Thu, Sep 06, 2018 - Page 3 News List

Ex-president urges independence poll

OPPORTUNITY:Chen Shui-bian said deteriorating China-US ties and a trade war have given Taiwan room to improve ties with Washington and raise its international stature

By William Hetherington  /  Staff writer, with CNA

Former president Chen Shui-bian gives a thumbs-up in Kaohsiung in an undated photograph.

Photo copied by Ke Yu-hao, Taipei Times

Taiwan must soon hold a referendum on the issue of independence, former president Chen Shui-bian (陳水扁) was quoted as saying by a Japanese daily in a front-page article yesterday.

The nation faces a serious crisis due to strong pressure from China and must hold a referendum to clearly demonstrate that the public “does not want to be a part of China,” Chen was quoted as saying.

Chen, who is not permitted to engage in formal interviews under the conditions of his medical parole, made the remarks at a seminar on Sunday. He was convicted on corruption charges in 2009, but was released on parole in 2015.

Reporters from the Sankei Shimbun spoke with Chen at the conference, which was also attended by the managing members of Taiwanese civic groups operating in Japan.

Beijing’s aggressive poaching of the nation’s allies is part of its attempts to wipe out all traces of Taiwan’s existence, Chen was quoted as saying, adding that China could take military action against Taiwan at any time.

President Tsai Ing-wen’s (蔡英文) attempts to maintain the “status quo” in cross-strait relations demonstrate a defensive posture, but this approach is insufficient, he was quoted as saying.

Taiwan can only resist China’s military and diplomatic aggression through democratic methods, Chen was quoted as saying, adding that holding a referendum to let the international community know that Taiwanese “do not want [Taiwan] to be a part of China” would be the best way.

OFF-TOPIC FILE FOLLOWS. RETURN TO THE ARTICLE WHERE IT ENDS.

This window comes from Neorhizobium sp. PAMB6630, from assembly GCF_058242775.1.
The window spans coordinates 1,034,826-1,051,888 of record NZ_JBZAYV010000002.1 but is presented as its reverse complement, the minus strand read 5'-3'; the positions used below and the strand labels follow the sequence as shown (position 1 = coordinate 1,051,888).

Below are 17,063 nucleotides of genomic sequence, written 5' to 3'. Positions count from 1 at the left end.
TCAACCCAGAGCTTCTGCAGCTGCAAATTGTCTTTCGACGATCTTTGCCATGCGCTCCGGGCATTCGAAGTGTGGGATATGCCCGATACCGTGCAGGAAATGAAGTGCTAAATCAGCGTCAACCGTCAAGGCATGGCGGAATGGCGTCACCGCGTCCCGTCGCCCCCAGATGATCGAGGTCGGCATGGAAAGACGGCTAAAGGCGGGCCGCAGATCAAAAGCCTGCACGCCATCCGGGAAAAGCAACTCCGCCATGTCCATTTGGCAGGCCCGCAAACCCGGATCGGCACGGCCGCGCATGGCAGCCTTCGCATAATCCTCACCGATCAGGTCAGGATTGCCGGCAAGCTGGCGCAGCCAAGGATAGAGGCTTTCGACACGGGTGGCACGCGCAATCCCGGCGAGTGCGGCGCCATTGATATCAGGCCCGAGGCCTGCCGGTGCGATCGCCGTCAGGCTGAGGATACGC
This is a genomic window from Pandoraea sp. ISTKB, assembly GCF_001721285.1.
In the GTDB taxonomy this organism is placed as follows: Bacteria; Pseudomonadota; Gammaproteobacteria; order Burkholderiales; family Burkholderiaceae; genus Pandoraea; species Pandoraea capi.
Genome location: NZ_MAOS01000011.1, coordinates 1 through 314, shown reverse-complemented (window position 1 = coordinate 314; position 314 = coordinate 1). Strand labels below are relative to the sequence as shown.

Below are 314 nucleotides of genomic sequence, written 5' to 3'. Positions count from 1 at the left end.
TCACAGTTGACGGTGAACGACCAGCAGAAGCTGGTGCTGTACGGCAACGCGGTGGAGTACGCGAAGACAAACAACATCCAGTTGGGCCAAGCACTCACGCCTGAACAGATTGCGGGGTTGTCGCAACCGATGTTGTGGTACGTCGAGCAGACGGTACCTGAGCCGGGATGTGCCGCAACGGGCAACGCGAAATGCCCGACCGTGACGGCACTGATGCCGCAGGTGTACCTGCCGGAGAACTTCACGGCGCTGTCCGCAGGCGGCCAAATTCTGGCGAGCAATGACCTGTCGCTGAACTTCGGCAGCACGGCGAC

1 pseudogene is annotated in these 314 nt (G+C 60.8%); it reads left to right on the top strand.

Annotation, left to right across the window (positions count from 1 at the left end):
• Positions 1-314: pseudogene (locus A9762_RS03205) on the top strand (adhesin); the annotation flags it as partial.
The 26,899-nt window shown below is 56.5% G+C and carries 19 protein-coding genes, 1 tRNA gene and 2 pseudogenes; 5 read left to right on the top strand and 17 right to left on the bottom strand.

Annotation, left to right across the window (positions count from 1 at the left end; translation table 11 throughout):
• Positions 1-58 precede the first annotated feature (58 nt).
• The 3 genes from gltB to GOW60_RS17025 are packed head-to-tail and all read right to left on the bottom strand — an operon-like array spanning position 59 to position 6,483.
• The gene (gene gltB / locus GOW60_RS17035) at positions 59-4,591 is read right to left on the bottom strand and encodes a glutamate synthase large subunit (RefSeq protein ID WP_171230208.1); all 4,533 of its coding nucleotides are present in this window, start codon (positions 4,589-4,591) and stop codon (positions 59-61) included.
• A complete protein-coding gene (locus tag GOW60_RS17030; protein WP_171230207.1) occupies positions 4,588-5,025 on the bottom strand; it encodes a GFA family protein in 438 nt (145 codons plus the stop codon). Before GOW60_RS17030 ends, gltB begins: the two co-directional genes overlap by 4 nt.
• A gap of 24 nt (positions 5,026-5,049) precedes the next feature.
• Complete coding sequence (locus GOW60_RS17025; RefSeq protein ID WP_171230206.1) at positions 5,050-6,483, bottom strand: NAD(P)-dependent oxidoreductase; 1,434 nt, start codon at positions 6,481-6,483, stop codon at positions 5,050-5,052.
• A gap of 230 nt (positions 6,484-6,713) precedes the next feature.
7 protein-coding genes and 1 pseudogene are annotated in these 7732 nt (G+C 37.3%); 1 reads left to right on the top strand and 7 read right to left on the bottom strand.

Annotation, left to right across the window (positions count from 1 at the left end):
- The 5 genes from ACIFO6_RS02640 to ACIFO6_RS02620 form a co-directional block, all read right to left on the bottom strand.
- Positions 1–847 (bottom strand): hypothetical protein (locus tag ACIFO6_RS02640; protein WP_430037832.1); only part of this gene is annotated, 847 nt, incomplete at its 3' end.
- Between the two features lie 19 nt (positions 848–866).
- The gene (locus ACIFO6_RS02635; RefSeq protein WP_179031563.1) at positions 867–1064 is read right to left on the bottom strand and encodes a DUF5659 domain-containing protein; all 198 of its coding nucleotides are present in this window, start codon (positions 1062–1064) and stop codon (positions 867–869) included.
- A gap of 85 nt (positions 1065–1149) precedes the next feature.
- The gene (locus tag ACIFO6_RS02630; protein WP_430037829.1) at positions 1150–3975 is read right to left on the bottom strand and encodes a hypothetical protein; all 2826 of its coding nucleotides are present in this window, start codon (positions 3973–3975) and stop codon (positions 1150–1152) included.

Asked by the reporters about the charges on which he was convicted, Chen reportedly criticized the “two presidents who came after him,” saying that he was “forced to go to prison for reasons that did not make sense” and that it was a “cross” he must bear for the sake of Taiwan’s democratization.

Chen was leaning on a cane and looked feeble when the reporters first arrived, but appeared to be filled with energy when he began discussing the nation’s future, the newspaper said.

The then-Chinese Nationalist Party (KMT) government placed several restrictions on Chen when he was granted parole, such as prohibiting him from engaging in political activities, the Sankei Shimbun said, adding that when Tsai was elected, she saw Chen as a political opponent, despite both being members of the Democratic Progressive Party (DPP), and did not grant him amnesty.

DPP supporters have been disappointed with Tsai’s apparent helplessness in the face of Chinese pressure and have expressed a desire for Chen to return to office, the newspaper said.

Chen has spoken with the media on Facebook through the alias Yung-ko (勇哥), the name of his dog, which the Tsai administration has “had no choice, but to tacitly approve,” it said.

While Tsai is an academic-turned-politician, Chen was a grassroots democracy activist who was imprisoned in his youth, the newspaper said, adding that his experiences mean Chen is not afraid to face China.

The state of China-US relations and a trade war between the two countries have created a good opportunity for Taiwan to strengthen its ties with Washington and raise its international statute, Chen was quoted as saying.

However, Taiwan must also be aware that it is foremost a “card for the US to play against China,” and it should not have overly high expectations of the administration of US President Donald Trump, he was quoted as saying.

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